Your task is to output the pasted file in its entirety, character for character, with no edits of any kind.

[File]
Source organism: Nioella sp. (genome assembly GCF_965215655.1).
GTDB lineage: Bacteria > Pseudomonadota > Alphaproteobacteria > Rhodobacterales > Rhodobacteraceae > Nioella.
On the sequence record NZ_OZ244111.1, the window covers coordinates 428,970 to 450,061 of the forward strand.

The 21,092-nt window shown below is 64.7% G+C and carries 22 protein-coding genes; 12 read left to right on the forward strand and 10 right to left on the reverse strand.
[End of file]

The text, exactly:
Source organism: Nioella sp. (genome assembly GCF_965215655.1).
GTDB lineage: Bacteria > Pseudomonadota > Alphaproteobacteria > Rhodobacterales > Rhodobacteraceae > Nioella.
On the sequence record NZ_OZ244111.1, the window covers coordinates 428,970 to 450,061 of the forward strand.

The 21,092-nt window shown below is 64.7% G+C and carries 22 protein-coding genes; 12 read left to right on the forward strand and 10 right to left on the reverse strand.